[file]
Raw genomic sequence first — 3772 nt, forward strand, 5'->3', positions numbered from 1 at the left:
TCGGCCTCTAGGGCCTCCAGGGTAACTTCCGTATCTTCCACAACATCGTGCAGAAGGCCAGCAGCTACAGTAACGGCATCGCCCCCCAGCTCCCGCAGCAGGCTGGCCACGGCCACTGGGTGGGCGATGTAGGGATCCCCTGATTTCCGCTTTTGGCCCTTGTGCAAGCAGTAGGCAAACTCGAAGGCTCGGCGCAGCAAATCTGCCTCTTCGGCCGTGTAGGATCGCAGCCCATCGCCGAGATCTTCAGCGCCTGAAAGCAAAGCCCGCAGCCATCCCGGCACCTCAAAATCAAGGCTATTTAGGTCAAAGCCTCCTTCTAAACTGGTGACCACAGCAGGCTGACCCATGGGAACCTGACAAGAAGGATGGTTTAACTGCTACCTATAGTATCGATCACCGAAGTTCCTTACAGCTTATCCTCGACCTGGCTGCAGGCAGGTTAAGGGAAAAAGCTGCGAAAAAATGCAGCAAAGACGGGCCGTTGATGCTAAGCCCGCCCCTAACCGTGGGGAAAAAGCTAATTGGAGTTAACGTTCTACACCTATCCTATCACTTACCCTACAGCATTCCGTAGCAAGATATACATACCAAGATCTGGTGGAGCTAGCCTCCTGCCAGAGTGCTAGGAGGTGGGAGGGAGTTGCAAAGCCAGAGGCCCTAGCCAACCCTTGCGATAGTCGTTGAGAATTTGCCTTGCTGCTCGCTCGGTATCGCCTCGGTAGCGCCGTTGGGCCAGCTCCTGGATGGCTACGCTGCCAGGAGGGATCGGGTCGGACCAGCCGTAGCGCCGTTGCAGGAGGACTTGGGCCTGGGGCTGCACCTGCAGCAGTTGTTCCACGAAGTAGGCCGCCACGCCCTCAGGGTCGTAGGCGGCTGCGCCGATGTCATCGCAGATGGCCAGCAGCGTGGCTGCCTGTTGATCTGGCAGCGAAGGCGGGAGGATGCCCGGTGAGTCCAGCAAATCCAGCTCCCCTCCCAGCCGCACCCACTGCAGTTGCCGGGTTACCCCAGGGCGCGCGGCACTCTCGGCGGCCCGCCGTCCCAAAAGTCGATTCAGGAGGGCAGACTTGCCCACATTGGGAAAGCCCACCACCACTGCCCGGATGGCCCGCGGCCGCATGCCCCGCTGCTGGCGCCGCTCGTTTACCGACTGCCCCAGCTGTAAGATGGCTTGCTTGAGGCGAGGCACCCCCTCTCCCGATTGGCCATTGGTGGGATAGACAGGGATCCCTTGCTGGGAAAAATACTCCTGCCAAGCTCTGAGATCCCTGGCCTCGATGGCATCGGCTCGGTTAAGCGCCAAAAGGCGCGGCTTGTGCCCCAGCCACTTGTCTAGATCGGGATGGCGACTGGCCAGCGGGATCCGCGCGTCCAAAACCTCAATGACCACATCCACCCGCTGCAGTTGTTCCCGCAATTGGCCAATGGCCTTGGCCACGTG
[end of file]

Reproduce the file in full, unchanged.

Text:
Raw genomic sequence first — 3772 nt, forward strand, 5'->3', positions numbered from 1 at the left:
TCGGCCTCTAGGGCCTCCAGGGTAACTTCCGTATCTTCCACAACATCGTGCAGAAGGCCAGCAGCTACAGTAACGGCATCGCCCCCCAGCTCCCGCAGCAGGCTGGCCACGGCCACTGGGTGGGCGATGTAGGGATCCCCTGATTTCCGCTTTTGGCCCTTGTGCAAGCAGTAGGCAAACTCGAAGGCTCGGCGCAGCAAATCTGCCTCTTCGGCCGTGTAGGATCGCAGCCCATCGCCGAGATCTTCAGCGCCTGAAAGCAAAGCCCGCAGCCATCCCGGCACCTCAAAATCAAGGCTATTTAGGTCAAAGCCTCCTTCTAAACTGGTGACCACAGCAGGCTGACCCATGGGAACCTGACAAGAAGGATGGTTTAACTGCTACCTATAGTATCGATCACCGAAGTTCCTTACAGCTTATCCTCGACCTGGCTGCAGGCAGGTTAAGGGAAAAAGCTGCGAAAAAATGCAGCAAAGACGGGCCGTTGATGCTAAGCCCGCCCCTAACCGTGGGGAAAAAGCTAATTGGAGTTAACGTTCTACACCTATCCTATCACTTACCCTACAGCATTCCGTAGCAAGATATACATACCAAGATCTGGTGGAGCTAGCCTCCTGCCAGAGTGCTAGGAGGTGGGAGGGAGTTGCAAAGCCAGAGGCCCTAGCCAACCCTTGCGATAGTCGTTGAGAATTTGCCTTGCTGCTCGCTCGGTATCGCCTCGGTAGCGCCGTTGGGCCAGCTCCTGGATGGCTACGCTGCCAGGAGGGATCGGGTCGGACCAGCCGTAGCGCCGTTGCAGGAGGACTTGGGCCTGGGGCTGCACCTGCAGCAGTTGTTCCACGAAGTAGGCCGCCACGCCCTCAGGGTCGTAGGCGGCTGCGCCGATGTCATCGCAGATGGCCAGCAGCGTGGCTGCCTGTTGATCTGGCAGCGAAGGCGGGAGGATGCCCGGTGAGTCCAGCAAATCCAGCTCCCCTCCCAGCCGCACCCACTGCAGTTGCCGGGTTACCCCAGGGCGCGCGGCACTCTCGGCGGCCCGCCGTCCCAAAAGTCGATTCAGGAGGGCAGACTTGCCCACATTGGGAAAGCCCACCACCACTGCCCGGATGGCCCGCGGCCGCATGCCCCGCTGCTGGCGCCGCTCGTTTACCGACTGCCCCAGCTGTAAGATGGCTTGCTTGAGGCGAGGCACCCCCTCTCCCGATTGGCCATTGGTGGGATAGACAGGGATCCCTTGCTGGGAAAAATACTCCTGCCAAGCTCTGAGATCCCTGGCCTCGATGGCATCGGCTCGGTTAAGCGCCAAAAGGCGCGGCTTGTGCCCCAGCCACTTGTCTAGATCGGGATGGCGACTGGCCAGCGGGATCCGCGCGTCCAAAACCTCAATGACCACATCCACCCGCTGCAGTTGTTCCCGCAATTGGCCAATGGCCTTGGCCACGTG